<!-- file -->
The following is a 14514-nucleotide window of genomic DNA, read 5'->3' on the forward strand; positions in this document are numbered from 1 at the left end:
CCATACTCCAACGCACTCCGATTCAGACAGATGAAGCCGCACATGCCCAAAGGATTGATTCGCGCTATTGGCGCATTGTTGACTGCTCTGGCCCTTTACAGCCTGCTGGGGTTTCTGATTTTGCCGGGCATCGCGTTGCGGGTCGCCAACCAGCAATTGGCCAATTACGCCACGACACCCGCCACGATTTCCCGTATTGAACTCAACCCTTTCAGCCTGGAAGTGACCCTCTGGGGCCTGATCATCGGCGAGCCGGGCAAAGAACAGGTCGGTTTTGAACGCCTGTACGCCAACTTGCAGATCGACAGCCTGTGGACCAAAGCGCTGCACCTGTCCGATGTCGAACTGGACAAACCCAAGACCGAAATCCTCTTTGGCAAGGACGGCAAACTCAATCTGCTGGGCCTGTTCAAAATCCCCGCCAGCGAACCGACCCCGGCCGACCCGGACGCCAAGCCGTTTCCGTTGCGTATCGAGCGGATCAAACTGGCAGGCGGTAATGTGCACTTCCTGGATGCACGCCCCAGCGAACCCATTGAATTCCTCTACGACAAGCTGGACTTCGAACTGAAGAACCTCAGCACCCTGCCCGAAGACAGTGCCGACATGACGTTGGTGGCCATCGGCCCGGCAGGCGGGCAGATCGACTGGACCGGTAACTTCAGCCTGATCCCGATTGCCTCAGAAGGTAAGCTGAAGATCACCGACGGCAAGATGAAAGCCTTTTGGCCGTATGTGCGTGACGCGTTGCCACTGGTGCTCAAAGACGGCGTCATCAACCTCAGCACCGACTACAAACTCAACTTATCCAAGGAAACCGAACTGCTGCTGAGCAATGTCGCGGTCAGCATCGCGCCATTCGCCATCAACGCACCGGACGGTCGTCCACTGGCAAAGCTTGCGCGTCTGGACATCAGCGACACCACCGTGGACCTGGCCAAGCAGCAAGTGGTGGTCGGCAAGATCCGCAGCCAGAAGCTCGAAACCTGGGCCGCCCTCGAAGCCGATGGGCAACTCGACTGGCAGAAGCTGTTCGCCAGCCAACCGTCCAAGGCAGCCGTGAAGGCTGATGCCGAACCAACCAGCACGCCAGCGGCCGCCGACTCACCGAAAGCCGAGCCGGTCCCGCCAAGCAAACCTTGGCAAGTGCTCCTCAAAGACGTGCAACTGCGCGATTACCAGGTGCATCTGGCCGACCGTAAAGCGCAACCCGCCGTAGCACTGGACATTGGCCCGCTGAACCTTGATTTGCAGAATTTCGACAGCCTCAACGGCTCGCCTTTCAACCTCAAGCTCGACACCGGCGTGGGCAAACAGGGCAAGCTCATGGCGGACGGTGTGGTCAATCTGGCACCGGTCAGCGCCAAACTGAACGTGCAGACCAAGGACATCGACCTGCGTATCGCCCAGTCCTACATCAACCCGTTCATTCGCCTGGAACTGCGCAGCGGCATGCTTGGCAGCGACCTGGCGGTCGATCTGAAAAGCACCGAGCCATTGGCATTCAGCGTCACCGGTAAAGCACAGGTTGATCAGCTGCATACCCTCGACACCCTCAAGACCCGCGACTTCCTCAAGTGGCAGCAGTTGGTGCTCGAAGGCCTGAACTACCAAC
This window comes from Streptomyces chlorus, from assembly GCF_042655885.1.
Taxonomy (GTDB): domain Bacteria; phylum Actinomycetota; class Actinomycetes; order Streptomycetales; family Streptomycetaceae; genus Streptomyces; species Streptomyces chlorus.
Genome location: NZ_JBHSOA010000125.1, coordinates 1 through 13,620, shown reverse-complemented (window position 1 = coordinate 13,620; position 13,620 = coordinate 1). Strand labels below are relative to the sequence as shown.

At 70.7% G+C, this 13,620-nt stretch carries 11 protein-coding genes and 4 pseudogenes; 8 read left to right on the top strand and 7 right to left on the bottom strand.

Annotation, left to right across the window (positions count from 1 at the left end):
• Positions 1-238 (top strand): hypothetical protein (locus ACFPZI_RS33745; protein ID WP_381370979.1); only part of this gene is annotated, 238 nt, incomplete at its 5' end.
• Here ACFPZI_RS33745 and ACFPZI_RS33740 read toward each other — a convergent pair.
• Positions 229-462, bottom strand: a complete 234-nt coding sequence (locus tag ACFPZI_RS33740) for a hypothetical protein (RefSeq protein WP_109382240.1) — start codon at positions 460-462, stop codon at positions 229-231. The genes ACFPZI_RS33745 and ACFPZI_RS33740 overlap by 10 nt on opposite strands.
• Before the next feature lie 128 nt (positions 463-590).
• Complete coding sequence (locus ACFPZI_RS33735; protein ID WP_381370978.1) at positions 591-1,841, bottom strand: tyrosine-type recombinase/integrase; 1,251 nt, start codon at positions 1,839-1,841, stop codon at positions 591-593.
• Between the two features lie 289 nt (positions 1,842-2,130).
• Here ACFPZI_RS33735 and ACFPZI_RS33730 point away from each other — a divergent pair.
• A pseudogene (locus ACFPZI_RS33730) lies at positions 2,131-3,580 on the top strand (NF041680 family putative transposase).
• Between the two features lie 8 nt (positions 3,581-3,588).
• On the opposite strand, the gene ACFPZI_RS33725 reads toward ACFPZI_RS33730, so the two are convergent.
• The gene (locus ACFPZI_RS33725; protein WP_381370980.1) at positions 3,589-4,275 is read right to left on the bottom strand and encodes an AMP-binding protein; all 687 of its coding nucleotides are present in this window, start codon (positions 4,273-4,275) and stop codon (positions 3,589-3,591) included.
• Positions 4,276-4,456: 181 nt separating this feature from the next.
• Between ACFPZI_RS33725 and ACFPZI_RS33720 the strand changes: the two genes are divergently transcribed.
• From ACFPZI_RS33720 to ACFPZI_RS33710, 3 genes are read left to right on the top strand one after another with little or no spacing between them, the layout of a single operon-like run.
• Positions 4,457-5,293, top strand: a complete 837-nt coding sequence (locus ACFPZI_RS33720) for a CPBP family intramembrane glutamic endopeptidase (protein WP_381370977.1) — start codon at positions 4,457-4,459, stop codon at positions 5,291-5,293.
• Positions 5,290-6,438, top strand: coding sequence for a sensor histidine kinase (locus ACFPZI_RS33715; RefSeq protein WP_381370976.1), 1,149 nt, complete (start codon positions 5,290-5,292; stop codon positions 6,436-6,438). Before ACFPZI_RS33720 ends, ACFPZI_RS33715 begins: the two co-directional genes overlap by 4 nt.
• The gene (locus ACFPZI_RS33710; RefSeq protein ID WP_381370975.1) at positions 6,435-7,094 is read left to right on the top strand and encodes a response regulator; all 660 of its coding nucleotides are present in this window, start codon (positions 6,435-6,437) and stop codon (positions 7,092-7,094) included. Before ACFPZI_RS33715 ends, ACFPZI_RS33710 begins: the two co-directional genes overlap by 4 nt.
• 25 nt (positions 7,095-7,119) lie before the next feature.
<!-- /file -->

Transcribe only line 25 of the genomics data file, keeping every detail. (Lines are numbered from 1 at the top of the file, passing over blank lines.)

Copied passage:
• 25 nt (positions 7,095-7,119) lie before the next feature.